Public `meddling' can save lives and save money I'd...


May 01, 2000

Public `meddling' can save lives and save money

I'd like to make a few points in response to the letter "Meddling do-gooders undermine our freedom" (April 25).

It has been proven in study after study that seat beats in automobiles and helmets for both bicycles and motorcycles reduce injuries and fatalities from accidents.

When people are protected by safety devices, this drives down the cost of health and automobile insurance, because insurers have to pay for fewer accidents and the consequences are less devastating.

I have also had enough of gun violence, accidents and dead kids or cops to last me for the rest of my life.

As a former Maryland emergency medical technician, I remember all too well studying gruesome pictures of accident victims.

Trust me, a kid who goes through a car windshield, a person run over without head protection or a young person shot many times is not a pretty sight.

I don't think other peoples refusal to buckle up or wear a helmet or employ gun safety should drive up the car insurance, health insurance or crime rates that I pay.

I shouldn't have to pay for other peoples' stubbornness or their stupidity.

I only hope people who are so obsessive about their "personal freedom of choice" can endure the horrible choices they'll have to make about themselves or their loved ones once they get to the hospital.

Kathleen A. Young, Towson

It is the right and responsibility of our elected officials to keep us free from the minority who will leave an unlocked gun laying around so a curious 6-year-old child can take it to school and kill a playmate.

It is the purpose of our government to legislate safety measures so the inconsiderate and uninformed won't go around killing themselves or those around them.

And if they aren't killed doing something stupid, they will surely sue someone; and we, the unprotected, will have to support them through public institutions.

I agree that the government should not be too involved in our lives -- if the public was smart enough to take the proper precautions and if Americans were not the most litigious people on earth.

Michael Brandjes, Baltimore

Protesters, not police, merited paper's plaudits

As a protester of the policies of the International Monetary Fund and the World Bank, I reacted with shock to The Sun's article "D.C. police chief wins praise from both sides" and editorial "The demo that fizzled" (April 19).

It is odd that a supporter of the First Amendment such as The Sun would praise Police Chief Charles Ramsey.

Why not denounce his closure, on the eve of a large demonstration, of the Convergence Center? During the raid, the police, who were not wearing identification, confiscated protest material.

It took the American Civil Liberties Union to get the equipment returned.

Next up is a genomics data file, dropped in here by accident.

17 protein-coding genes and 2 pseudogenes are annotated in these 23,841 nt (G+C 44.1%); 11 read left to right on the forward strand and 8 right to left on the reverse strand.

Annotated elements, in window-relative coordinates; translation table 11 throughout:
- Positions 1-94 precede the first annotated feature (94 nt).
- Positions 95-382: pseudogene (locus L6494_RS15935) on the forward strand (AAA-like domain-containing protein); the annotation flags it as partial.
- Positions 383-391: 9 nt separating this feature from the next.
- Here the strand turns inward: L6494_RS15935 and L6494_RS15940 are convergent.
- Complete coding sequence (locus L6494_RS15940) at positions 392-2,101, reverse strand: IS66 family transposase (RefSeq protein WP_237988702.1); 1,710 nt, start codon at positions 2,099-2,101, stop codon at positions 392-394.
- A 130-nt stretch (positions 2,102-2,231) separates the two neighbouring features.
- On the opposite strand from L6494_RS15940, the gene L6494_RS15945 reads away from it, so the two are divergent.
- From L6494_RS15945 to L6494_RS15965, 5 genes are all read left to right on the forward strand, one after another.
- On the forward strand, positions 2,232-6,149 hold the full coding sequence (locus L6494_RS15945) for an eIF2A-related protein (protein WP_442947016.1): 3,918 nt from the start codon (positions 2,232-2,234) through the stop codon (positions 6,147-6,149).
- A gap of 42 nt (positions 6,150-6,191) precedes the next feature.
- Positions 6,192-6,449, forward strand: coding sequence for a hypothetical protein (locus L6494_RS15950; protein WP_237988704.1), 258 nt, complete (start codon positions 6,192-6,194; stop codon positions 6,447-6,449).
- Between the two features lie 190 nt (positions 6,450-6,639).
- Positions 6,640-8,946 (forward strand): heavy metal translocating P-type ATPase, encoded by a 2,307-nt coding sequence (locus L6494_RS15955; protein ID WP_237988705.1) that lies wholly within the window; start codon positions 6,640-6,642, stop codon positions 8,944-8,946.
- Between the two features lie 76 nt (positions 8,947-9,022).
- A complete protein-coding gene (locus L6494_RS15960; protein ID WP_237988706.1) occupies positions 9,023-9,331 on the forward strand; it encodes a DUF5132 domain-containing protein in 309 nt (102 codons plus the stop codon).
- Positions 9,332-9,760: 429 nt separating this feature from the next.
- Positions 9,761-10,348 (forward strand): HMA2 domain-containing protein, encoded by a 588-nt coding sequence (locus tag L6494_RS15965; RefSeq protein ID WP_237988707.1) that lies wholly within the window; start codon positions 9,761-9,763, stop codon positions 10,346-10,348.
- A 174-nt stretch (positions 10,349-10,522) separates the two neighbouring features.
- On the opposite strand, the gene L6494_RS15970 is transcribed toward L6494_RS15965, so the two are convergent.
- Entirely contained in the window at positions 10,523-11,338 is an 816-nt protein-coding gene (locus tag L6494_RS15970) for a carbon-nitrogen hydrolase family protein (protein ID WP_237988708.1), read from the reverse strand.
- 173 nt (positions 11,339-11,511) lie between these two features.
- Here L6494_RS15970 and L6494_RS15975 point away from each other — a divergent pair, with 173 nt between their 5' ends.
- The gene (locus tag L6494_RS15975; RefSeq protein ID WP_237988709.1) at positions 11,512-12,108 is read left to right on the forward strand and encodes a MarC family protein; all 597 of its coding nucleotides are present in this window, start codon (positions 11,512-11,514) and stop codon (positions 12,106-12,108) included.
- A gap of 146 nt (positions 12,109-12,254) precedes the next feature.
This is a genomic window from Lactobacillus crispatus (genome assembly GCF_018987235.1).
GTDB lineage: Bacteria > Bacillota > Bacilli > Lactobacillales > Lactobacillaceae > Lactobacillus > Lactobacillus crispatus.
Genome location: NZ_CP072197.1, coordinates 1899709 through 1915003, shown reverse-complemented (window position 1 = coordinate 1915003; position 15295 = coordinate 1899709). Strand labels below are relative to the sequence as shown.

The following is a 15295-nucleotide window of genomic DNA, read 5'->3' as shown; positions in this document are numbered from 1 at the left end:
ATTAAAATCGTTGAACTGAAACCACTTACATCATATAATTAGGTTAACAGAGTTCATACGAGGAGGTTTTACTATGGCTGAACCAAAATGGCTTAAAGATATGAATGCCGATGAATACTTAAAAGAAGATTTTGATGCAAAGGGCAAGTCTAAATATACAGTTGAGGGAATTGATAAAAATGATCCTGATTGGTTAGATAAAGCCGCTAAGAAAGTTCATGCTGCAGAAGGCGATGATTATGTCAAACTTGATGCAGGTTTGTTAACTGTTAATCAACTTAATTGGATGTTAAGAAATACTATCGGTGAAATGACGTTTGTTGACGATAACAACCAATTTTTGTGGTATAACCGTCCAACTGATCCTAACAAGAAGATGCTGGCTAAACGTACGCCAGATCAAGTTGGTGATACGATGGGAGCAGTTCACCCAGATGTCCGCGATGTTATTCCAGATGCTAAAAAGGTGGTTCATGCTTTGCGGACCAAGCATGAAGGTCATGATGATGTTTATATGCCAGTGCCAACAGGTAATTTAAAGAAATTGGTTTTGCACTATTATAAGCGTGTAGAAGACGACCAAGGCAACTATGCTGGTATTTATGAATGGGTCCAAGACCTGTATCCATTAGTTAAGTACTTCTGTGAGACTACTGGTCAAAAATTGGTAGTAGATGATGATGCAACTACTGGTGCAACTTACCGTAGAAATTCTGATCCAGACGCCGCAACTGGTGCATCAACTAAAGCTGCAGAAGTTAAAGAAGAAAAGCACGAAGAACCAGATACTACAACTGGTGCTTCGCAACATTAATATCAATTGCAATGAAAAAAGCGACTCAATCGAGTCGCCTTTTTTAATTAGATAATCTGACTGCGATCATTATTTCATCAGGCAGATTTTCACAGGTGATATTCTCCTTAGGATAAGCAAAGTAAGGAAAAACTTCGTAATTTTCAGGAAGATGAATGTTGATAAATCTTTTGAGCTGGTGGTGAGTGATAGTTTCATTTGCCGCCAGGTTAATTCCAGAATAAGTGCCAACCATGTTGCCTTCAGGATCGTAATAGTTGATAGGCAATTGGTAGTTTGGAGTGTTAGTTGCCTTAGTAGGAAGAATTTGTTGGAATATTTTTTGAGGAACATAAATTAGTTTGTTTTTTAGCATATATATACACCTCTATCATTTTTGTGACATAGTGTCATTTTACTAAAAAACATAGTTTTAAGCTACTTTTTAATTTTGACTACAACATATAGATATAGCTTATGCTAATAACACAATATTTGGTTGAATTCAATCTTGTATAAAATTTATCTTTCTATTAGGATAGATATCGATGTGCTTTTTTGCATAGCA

Later that day, Chief Ramsey ordered mass arrests without warnings. Some Baltimore protesters had to flee to avoid arrest, but a Pulitzer Prize-winning photographer was taken into custody.

Rather than praising the police, The Sun should have sent reporters to the jail to investigate the complaints of police abuse. For a "fizzled demo" the protesters garnered unprecedented media attention, which forced the World Bank and the IMF to defend their bankrupt practices.

We protesters can take credit for placing global justice on the agenda.

Max Obuszewski, Baltimore

Many find Confederate flag a symbol of honor . . .

Why is it that every time The Sun does an editorial on the Confederate flag, the editorial is always negative ("Flying the Confederate flag," April 24)?

Is The Sun so narrow-minded that it can only see one side of the story? To many Americans, the Confederate flag is a symbol of freedom and honor and respect for our forefathers who fought and died on both sides of the "War of Northern Aggression."

Maybe the flag does not belong on the dome of the South Carolina statehouse, maybe it does.

But that is up to the people of South Carolina to decide -- not the National Association for the Advancement of Colored People or any other group of people whose sole purpose is to complain and whine.

Albert Franklin Hunt Jr., Halethorpe

. . . and were insulted by cartoon depicting it

Oliphant's recent political cartoon was a prime example of media intolerance and stereotyping. Picturing those who revere a flag for whom hundreds of thousands gave their lives as only beer-swilling, flag draped rednecks was in the poorest of taste (Opinion Commentary, April 21).

Millions of people find the Stars and Bars to be the symbol of a proud heritage and a part of the country's history.

I submit that the newspaper wouldn't even have considered a caricature of a black man wearing a baggy sweat shirt emblazoned with an African flag, wearing pants that are several sizes too big and his underpants hanging out of the top of his downward drifting waistband.

Ronald L. Dowling, Baltimore

Women still earn less than men in similar jobs

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